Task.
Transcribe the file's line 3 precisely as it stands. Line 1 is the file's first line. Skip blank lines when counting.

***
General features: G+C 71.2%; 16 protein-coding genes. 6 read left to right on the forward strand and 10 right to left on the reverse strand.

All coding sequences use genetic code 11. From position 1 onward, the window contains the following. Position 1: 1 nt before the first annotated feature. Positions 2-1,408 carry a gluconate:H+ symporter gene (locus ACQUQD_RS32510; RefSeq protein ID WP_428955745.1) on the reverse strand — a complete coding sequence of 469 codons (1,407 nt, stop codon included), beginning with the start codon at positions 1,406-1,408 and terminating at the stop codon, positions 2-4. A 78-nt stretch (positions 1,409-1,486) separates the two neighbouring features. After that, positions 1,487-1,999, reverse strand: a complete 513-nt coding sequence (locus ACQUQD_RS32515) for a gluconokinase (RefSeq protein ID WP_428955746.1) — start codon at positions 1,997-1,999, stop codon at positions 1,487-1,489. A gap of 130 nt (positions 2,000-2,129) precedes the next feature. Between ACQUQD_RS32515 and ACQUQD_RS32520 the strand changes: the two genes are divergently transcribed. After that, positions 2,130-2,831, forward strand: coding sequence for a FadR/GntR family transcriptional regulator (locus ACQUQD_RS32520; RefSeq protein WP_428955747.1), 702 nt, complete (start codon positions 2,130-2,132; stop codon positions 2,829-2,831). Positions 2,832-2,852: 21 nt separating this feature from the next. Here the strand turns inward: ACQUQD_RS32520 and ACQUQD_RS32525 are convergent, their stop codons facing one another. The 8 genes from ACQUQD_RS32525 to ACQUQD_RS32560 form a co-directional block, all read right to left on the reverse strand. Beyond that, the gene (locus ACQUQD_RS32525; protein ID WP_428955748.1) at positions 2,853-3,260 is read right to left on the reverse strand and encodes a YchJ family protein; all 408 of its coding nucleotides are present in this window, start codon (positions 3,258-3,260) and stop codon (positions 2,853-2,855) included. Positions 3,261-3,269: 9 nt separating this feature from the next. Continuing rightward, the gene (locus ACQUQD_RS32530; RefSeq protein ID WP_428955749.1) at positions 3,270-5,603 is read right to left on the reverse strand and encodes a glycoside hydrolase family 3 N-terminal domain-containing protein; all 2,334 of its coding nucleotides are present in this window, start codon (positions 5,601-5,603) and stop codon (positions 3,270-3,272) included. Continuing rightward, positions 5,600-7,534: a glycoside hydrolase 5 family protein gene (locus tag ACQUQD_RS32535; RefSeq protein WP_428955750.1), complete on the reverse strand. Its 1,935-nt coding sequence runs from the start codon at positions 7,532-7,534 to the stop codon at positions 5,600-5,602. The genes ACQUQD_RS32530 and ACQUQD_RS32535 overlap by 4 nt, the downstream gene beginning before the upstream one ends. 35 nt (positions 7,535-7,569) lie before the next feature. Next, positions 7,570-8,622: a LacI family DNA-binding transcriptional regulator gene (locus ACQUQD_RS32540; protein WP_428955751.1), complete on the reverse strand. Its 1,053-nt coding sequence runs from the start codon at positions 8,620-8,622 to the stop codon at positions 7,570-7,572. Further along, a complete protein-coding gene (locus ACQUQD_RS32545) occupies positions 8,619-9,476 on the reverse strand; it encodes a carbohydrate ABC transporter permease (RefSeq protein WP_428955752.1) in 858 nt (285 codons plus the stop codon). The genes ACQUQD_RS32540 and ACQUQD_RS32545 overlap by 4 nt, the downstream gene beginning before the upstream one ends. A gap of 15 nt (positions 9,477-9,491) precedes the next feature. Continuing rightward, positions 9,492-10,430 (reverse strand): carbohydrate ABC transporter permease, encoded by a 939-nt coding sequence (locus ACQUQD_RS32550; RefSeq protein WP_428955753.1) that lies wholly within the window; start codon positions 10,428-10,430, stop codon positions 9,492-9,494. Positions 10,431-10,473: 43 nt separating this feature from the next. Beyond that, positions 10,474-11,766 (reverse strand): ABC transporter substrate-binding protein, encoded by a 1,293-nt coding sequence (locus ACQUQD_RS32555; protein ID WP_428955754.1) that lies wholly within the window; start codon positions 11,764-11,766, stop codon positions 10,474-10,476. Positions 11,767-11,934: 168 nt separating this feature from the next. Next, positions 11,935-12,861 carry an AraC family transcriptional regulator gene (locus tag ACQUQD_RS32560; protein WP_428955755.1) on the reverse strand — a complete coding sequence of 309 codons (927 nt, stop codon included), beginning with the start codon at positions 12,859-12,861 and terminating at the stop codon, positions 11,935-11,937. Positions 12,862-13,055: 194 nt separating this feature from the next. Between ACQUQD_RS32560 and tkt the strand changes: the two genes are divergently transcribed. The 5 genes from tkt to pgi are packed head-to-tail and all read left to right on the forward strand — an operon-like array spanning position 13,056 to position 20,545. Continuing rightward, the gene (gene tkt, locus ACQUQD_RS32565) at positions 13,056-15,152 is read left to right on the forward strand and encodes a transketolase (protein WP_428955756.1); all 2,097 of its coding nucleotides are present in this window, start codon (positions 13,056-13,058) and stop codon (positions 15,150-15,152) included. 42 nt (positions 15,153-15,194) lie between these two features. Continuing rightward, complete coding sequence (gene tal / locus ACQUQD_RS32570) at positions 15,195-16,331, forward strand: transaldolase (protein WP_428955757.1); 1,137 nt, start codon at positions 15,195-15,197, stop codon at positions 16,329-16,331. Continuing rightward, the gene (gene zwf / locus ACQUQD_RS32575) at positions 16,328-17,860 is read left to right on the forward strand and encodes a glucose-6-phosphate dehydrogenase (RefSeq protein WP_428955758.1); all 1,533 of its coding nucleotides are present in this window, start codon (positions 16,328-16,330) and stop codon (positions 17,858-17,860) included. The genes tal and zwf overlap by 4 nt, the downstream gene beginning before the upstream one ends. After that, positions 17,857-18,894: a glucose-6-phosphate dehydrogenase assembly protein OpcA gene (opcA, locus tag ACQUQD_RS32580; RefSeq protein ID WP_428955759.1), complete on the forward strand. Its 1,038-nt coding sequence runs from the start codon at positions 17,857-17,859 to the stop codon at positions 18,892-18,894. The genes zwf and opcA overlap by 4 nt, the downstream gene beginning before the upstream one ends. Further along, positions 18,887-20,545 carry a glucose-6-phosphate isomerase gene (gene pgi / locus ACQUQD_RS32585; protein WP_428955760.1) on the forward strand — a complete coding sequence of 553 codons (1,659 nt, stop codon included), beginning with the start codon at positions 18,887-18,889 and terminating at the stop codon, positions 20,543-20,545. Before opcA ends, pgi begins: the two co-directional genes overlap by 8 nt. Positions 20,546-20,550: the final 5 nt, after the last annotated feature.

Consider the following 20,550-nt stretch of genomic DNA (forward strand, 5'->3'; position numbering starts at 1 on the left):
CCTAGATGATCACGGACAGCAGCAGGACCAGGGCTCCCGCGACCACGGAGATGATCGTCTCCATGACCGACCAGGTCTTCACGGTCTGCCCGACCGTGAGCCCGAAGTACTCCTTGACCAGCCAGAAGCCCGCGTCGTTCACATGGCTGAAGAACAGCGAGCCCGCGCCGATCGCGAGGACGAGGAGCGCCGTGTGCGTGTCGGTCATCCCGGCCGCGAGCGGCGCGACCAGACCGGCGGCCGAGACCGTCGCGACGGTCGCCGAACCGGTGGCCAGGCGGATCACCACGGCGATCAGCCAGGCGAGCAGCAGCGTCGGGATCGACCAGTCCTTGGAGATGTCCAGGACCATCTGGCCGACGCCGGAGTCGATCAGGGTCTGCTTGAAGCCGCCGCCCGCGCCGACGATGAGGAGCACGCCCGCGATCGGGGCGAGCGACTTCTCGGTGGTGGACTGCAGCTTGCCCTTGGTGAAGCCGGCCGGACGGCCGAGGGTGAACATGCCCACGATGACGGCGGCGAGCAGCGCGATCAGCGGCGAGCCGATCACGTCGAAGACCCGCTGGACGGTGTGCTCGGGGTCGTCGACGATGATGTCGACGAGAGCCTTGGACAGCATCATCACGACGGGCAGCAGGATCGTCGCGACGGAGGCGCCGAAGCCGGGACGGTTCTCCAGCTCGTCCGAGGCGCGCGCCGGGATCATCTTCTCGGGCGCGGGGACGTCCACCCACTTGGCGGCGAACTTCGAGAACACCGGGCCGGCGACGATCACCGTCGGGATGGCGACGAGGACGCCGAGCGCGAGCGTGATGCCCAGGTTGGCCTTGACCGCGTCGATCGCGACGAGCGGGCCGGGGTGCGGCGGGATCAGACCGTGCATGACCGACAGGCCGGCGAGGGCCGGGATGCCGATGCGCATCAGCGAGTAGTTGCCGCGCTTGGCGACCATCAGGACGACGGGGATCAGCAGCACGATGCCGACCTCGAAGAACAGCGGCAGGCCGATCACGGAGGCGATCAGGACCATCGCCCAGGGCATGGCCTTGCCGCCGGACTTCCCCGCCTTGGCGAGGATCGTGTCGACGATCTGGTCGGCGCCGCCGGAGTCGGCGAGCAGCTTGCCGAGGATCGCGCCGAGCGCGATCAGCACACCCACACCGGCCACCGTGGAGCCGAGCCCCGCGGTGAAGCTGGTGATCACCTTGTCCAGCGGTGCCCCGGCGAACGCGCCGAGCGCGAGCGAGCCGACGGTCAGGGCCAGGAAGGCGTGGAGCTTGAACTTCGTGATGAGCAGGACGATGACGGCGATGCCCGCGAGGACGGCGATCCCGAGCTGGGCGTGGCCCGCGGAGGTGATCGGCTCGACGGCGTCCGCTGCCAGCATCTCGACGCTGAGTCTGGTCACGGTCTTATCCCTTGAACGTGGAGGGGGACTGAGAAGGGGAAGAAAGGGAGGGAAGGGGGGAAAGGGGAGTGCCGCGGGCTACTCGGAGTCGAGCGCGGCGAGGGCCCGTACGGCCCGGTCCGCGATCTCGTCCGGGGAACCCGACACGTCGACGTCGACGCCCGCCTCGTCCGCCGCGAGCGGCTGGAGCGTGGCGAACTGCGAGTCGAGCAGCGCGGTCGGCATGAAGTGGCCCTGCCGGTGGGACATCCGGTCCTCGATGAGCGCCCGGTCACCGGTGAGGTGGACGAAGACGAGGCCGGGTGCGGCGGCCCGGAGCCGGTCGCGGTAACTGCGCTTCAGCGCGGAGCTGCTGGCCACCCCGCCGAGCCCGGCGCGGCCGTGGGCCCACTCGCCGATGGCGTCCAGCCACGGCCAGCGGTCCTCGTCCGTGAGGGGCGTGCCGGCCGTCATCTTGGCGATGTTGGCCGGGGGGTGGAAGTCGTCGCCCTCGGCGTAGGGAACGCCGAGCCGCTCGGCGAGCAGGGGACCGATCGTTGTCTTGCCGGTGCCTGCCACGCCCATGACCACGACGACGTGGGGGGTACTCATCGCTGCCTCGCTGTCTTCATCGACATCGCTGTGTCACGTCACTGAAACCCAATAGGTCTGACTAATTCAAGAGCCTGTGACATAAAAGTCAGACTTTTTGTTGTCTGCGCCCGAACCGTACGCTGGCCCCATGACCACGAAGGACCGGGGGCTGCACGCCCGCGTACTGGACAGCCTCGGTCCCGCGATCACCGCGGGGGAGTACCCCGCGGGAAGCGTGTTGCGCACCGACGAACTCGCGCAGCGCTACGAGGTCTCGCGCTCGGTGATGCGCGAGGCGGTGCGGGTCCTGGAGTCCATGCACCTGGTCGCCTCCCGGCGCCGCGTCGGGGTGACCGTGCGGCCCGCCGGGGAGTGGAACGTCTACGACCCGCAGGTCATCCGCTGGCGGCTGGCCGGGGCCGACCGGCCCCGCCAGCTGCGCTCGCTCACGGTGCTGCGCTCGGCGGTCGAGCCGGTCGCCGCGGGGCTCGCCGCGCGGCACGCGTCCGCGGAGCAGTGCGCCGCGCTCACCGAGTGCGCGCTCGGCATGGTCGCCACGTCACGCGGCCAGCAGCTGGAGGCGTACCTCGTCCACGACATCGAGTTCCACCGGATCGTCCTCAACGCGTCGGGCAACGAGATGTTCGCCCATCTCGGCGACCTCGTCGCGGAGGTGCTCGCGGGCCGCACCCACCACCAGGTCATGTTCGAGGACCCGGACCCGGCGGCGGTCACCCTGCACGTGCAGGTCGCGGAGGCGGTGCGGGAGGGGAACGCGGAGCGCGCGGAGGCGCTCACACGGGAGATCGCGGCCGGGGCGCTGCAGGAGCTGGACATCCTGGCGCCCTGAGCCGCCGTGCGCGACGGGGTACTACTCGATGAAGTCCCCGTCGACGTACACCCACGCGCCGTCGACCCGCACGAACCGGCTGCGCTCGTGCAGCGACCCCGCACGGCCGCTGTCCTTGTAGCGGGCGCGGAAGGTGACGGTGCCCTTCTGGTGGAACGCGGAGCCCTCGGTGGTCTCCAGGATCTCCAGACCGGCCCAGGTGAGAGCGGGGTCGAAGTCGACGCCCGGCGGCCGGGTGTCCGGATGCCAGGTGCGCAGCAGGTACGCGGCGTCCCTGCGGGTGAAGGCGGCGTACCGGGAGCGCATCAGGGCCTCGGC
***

Consider the following 20,550-nt stretch of genomic DNA (forward strand, 5'->3'; position numbering starts at 1 on the left):